Second, the London professors disputed that it mattered not the form spending took, whether on consumption or investment. They saw a “revival of investment as peculiarly desirable,” as do today’s proponents of supply-side economics. They distinguish between hoarding of money and savings that flows into securities, and reaffirm the importance of the securities markets in transforming savings into investment.

Their third and greatest disagreement with Keynes was over the benefits of government spending financed by deficits. They demurred. “The existence of public debt on a large scale imposes frictions and obstacles to readjustment very much greater than the frictions and obstacles imposed by the existence of private debt.” This was not the time for “new municipal swimming baths, &c” (Keynes’s example). In our contemporary context, no stimulus.

Finally, and importantly, they offered a way forward. Governments world-wide, led by the U.S. with the destructive Smoot-Hawley Tariff of 1930, had turned to protectionism and restrictions on capital flows. Hayek argued it was time “to abolish those restrictions on trade and the free movement of capital.”

In short, they argued that the cure for the Great Depression was a reinvigorated international global trading system. The world economy has not turned to protectionism this time, but efforts at expanding global trade have flagged. As Allan Meltzer, a professor of economics at Carnegie Mellon University, recently reminded readers of this page (“Why Obamanomics Has Failed,” June 30), only expanded trade can enable us to pay off the public debt that burdens the economy.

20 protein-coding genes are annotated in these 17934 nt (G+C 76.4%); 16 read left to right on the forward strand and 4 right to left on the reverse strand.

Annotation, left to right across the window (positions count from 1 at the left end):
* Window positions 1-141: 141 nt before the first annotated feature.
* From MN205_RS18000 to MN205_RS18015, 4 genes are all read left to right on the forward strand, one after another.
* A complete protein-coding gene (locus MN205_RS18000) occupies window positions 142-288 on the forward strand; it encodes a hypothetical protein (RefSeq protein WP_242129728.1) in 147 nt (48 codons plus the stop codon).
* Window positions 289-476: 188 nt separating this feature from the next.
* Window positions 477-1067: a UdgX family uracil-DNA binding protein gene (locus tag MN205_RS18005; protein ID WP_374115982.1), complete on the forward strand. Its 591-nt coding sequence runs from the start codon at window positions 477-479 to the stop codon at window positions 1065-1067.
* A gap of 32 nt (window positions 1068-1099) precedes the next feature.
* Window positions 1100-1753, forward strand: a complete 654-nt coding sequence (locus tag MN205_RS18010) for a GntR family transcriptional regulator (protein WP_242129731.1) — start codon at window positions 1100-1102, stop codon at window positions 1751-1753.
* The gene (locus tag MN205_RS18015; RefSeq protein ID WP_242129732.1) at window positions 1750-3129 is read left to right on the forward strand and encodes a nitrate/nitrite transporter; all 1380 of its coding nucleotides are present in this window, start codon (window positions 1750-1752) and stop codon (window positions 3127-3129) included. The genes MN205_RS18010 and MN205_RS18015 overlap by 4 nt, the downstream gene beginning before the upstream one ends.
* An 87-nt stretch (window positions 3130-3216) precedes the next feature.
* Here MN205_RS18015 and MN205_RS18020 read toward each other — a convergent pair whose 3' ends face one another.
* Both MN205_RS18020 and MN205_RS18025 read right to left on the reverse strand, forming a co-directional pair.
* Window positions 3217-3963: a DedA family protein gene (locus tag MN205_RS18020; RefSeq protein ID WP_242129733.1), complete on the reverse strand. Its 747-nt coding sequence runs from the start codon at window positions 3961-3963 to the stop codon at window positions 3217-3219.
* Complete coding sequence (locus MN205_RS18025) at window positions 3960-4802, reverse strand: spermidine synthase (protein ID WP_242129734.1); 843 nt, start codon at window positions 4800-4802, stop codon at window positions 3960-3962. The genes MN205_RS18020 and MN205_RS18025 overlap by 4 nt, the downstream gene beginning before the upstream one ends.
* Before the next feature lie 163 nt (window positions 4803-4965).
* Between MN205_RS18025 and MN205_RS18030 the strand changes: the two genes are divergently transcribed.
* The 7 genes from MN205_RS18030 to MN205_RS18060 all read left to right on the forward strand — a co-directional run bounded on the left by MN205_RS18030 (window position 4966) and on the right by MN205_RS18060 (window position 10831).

Prof. Ebeling’s rediscovery of these letters has unleashed a torrent of comments on blog sites. As New York University economist Mario Rizzo put it, “The great debate is still Keynes versus Hayek. All else is footnote.” Economists have clothed the debate with ever greater mathematical complexity, but the underlying issues remain the same.

Was Keynes correct that savings become idle money and depress economic activity? Or was the Hayek view, first articulated by Adam Smith in the “Wealth of Nations” in 1776, correct? (Smith: “What is annually saved is as regularly consumed as what is annually spent, and nearly in the same time too.”)

Is all spending equally productive, or should government policies aim to stimulate private investment? If the latter, then Mr. Obama is following in FDR’s footsteps and impeding recovery. He does so by demonizing business and creating regime uncertainty through new regulations and costly programs. In this he follows neither Hayek nor Keynes, since creating a lack of confidence is considered destructive by both.

Finally, is creating new public debt in a weakened economy the path to recovery? Or is “economy” (austerity in today’s debate) and thrift the path to prosperity now, as it has usually been considered before?


Mr. O’Driscoll, a senior fellow at the Cato Institute.

He formerly served as vice president at the Federal Reserve Bank of Dallas. With Mario J. Rizzo, he is co-author of “The Economics of Time and Ignorance” (Routledge, 1996).


Well, some of you are probably familiar with last years smash hit eco-mucic video – Fear the Boom and Bust Rap.

So, there just had to be a follow-up.

And here it is, released just about a week ago,



Filed under International Econnomic Politics, Laws and Regulations, National Economic Politics, Philosophy